A long-term project in which ninth-graders assess and address community issues in Towson culminated Tuesday at Towson High School.
Seven classes of students in the school's Law and Public Policy magnet and Gifted and Talented program gave their final presentations in the Project Citizen program, an annual assignment in which each class picks a local issue, analyzes the problem and presents a possible solution to a panel of lawyers, lawmakers and school officials.
"It gives them a foundation for what it takes to … affect change," Mary White, Social Studies and Public Policy coordinator at Towson High, said. "We try to keep it as local as possible, because that's where you have the most impact as a citizen."
The students began work on the projects in March when small groups within each class do brief presentations on a community concern. The class then selects one issue to dedicate its collective efforts to, and after weeks of analysis, interviews, and research formulates a plan to address it.
One of the seven classes, Edward Faya's sixth-period class, addressed a problem that was more relevant to their own school than elsewhere in the community. It was based on a crime when, in January, a pair of students — one from Towson High and one from Dumbarton Middle — were robbed at gunpoint while walking home from school. One, an 11th-grader at Towson High, had her cell phone stolen. The Dumbarton student resisted, and the burglar fled.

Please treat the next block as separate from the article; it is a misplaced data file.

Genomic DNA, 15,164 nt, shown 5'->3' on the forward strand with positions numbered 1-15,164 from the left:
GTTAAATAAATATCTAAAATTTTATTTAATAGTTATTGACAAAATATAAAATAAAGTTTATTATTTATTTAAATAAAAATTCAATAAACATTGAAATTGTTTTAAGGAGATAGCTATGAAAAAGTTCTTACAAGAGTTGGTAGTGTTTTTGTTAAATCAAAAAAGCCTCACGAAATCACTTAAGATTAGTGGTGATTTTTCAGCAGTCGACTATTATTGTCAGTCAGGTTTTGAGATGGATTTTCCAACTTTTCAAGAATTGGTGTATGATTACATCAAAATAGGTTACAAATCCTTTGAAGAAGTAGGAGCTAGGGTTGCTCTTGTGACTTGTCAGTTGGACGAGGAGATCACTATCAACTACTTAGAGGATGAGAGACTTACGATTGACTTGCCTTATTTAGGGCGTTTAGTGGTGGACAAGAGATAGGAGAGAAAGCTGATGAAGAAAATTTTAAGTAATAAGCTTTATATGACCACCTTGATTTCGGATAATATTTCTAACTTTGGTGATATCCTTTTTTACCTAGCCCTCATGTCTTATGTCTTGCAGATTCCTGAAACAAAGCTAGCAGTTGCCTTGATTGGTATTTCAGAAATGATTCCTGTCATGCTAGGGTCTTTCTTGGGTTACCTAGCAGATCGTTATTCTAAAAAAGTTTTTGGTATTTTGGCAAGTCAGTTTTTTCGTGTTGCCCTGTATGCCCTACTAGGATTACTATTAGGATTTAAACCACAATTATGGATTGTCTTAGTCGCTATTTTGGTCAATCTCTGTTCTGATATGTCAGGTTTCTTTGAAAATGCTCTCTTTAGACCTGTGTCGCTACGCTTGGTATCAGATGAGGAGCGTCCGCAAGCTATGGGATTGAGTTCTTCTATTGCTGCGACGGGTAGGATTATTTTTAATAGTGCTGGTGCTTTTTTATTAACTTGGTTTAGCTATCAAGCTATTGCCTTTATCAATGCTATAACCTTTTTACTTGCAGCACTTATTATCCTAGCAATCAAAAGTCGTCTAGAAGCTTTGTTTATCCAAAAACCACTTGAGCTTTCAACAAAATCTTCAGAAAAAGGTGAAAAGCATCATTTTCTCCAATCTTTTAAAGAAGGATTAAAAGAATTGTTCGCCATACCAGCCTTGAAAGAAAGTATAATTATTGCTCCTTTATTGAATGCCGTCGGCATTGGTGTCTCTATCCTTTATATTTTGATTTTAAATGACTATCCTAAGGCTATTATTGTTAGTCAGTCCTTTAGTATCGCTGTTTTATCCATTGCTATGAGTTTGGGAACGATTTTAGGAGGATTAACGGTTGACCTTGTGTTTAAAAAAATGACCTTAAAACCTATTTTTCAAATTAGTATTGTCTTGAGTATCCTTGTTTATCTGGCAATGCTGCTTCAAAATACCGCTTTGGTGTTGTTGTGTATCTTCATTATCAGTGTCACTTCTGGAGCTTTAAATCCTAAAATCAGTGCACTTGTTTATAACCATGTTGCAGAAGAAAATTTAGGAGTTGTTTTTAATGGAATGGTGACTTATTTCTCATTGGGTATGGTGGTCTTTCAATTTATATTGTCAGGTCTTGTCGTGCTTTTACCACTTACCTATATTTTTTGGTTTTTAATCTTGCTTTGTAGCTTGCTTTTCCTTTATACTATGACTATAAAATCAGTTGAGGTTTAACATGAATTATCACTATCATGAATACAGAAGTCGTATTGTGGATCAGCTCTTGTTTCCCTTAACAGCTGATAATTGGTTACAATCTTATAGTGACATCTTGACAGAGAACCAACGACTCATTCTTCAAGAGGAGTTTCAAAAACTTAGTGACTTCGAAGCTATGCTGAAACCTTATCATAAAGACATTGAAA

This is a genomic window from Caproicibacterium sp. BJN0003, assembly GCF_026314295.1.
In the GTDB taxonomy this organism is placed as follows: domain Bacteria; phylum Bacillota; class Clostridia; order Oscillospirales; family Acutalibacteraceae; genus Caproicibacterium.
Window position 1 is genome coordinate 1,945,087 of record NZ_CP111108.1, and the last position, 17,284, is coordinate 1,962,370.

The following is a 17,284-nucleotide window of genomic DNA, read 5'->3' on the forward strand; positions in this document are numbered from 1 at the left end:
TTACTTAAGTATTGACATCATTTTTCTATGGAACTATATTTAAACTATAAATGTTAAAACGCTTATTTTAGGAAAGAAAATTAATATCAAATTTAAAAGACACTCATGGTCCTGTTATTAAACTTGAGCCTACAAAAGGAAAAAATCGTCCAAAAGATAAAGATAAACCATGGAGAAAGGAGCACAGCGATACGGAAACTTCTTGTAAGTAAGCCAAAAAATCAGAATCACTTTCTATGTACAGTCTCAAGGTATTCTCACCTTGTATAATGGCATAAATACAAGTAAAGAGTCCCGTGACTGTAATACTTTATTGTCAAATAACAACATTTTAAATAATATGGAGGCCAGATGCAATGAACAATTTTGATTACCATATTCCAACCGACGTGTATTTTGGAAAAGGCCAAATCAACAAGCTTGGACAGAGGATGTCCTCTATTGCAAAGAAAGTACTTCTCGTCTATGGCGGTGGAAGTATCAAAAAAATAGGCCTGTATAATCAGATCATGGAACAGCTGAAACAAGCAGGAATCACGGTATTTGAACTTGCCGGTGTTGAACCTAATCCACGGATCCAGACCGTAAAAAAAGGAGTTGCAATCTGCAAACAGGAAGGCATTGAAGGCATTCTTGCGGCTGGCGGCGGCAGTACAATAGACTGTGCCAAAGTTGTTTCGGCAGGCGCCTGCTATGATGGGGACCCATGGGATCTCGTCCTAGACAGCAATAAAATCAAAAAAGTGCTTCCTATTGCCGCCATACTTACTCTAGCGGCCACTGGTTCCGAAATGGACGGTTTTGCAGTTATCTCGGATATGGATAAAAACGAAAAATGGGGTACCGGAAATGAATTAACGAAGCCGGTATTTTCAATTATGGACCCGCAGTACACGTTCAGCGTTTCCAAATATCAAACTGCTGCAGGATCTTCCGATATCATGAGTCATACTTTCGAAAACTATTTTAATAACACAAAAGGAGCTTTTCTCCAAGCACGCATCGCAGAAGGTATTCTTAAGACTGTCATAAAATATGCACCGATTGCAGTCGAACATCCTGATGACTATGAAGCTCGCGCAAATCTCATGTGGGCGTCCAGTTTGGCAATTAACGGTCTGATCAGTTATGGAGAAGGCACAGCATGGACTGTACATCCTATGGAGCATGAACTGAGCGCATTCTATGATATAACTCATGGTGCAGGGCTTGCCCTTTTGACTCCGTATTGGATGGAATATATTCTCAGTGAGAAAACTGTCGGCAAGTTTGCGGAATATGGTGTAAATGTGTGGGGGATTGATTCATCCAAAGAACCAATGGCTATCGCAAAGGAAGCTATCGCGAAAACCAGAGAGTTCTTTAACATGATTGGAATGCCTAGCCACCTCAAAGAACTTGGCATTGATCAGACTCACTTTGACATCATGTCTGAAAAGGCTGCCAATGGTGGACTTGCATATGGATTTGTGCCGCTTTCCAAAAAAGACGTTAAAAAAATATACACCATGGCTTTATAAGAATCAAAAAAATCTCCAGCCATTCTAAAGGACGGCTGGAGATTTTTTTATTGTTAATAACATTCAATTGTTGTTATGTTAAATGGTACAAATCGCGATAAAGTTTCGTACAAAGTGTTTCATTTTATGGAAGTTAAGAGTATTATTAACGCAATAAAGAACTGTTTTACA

The sixth-period class explained the problem to a panel, which included Councilman David Marks, attorney Mike Kelly and Renee Baylin, of the Baltimore County Public Schools Office of Social Studies. The focus area for their project included the school communities at Towson High, Dumbarton Middle, Rodgers Forge Elementary, Stoneleigh Elementary and West Towson Elementary, they said.
The group explored a myriad of options, such as putting foot-patrol police officers in school zones at dismissal time, shortening or canceling after-school activities, or providing a late bus for students who stay after school and might be walking alone. The class settled on educational sessions for students on how to prevent burglaries as their solution.
The educational session would be conducted by School Resource Officers who would tell students to avoid strangers, walk in groups, and keep valuables such as cell phones out of sight, the students said.
They also outlined an implementation plan that included preparation of materials and the presentations themselves, which would take just one class period.
After the presentation, Marks lauded the group for picking a "timely issue."
"People are rightfully concerned when it involves children," he said. "You found something you can help make a difference in an inexpensive manner."
The panel questioned the overall effectiveness of warning elementary school children about armed robberies, and wondered whether a longer-term solution was necessary. But overall, Faya said the class did well on a challenging project.
"It was difficult, because it was hard to get everyone to agree and do the work," Caitlin Pattanashetti, one of the class' project leaders, said.
Natalie Miller, another of the group leaders, said it was difficult to find a problem that was both in need of addressing and possible to solve.
"A consistent comment through all the classes is we didn't realize how difficult the process is," Faya said.
The teachers ensure that the seven classes don't duplicate issues, and as a result, the rotating panel of judges that included state Sen. Jim Brochin and Del. Steve Lafferty saw a variety of issues addressed.
One class gave a presentation on how to clean up Herring Run, which Lafferty said was very well done. Another addressed cleaning up the Oakleigh Pet Cemetery. A different class explored programs to help families and people experiencingfinancial distress find a way to feed their pets.
White, the social studies chair, said the quality of work is impressive considering they're just freshmen.